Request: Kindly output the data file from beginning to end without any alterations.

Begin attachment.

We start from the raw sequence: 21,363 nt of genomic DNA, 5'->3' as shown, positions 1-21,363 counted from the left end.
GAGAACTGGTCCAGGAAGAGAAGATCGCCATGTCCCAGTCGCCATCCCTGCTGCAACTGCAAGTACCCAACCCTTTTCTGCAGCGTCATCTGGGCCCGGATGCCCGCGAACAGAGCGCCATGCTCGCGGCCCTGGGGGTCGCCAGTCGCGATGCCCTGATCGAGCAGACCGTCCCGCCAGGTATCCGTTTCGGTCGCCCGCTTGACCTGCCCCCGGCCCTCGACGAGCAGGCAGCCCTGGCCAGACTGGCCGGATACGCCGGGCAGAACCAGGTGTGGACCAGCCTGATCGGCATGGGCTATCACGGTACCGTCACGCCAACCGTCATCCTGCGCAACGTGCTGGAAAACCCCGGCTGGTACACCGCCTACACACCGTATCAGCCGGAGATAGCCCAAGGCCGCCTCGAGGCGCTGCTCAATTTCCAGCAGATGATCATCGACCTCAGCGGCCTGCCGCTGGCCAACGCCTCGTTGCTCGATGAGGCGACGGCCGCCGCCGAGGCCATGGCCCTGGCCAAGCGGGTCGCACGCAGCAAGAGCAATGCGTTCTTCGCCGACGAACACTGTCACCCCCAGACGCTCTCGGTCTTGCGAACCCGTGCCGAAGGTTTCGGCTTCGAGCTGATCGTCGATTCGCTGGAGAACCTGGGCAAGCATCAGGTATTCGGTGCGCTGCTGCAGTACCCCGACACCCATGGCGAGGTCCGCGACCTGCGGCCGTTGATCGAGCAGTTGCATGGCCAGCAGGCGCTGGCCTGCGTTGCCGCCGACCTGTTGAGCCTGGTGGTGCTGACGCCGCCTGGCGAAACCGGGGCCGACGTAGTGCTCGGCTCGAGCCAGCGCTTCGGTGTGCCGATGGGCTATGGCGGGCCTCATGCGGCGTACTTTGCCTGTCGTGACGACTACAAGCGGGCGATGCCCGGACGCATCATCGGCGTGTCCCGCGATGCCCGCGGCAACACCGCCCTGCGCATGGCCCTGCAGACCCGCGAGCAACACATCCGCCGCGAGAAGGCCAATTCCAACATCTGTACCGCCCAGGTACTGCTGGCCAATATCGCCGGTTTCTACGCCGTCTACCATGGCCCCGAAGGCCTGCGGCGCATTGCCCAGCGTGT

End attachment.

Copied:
We start from the raw sequence: 21,363 nt of genomic DNA, 5'->3' as shown, positions 1-21,363 counted from the left end.
GAGAACTGGTCCAGGAAGAGAAGATCGCCATGTCCCAGTCGCCATCCCTGCTGCAACTGCAAGTACCCAACCCTTTTCTGCAGCGTCATCTGGGCCCGGATGCCCGCGAACAGAGCGCCATGCTCGCGGCCCTGGGGGTCGCCAGTCGCGATGCCCTGATCGAGCAGACCGTCCCGCCAGGTATCCGTTTCGGTCGCCCGCTTGACCTGCCCCCGGCCCTCGACGAGCAGGCAGCCCTGGCCAGACTGGCCGGATACGCCGGGCAGAACCAGGTGTGGACCAGCCTGATCGGCATGGGCTATCACGGTACCGTCACGCCAACCGTCATCCTGCGCAACGTGCTGGAAAACCCCGGCTGGTACACCGCCTACACACCGTATCAGCCGGAGATAGCCCAAGGCCGCCTCGAGGCGCTGCTCAATTTCCAGCAGATGATCATCGACCTCAGCGGCCTGCCGCTGGCCAACGCCTCGTTGCTCGATGAGGCGACGGCCGCCGCCGAGGCCATGGCCCTGGCCAAGCGGGTCGCACGCAGCAAGAGCAATGCGTTCTTCGCCGACGAACACTGTCACCCCCAGACGCTCTCGGTCTTGCGAACCCGTGCCGAAGGTTTCGGCTTCGAGCTGATCGTCGATTCGCTGGAGAACCTGGGCAAGCATCAGGTATTCGGTGCGCTGCTGCAGTACCCCGACACCCATGGCGAGGTCCGCGACCTGCGGCCGTTGATCGAGCAGTTGCATGGCCAGCAGGCGCTGGCCTGCGTTGCCGCCGACCTGTTGAGCCTGGTGGTGCTGACGCCGCCTGGCGAAACCGGGGCCGACGTAGTGCTCGGCTCGAGCCAGCGCTTCGGTGTGCCGATGGGCTATGGCGGGCCTCATGCGGCGTACTTTGCCTGTCGTGACGACTACAAGCGGGCGATGCCCGGACGCATCATCGGCGTGTCCCGCGATGCCCGCGGCAACACCGCCCTGCGCATGGCCCTGCAGACCCGCGAGCAACACATCCGCCGCGAGAAGGCCAATTCCAACATCTGTACCGCCCAGGTACTGCTGGCCAATATCGCCGGTTTCTACGCCGTCTACCATGGCCCCGAAGGCCTGCGGCGCATTGCCCAGCGTGT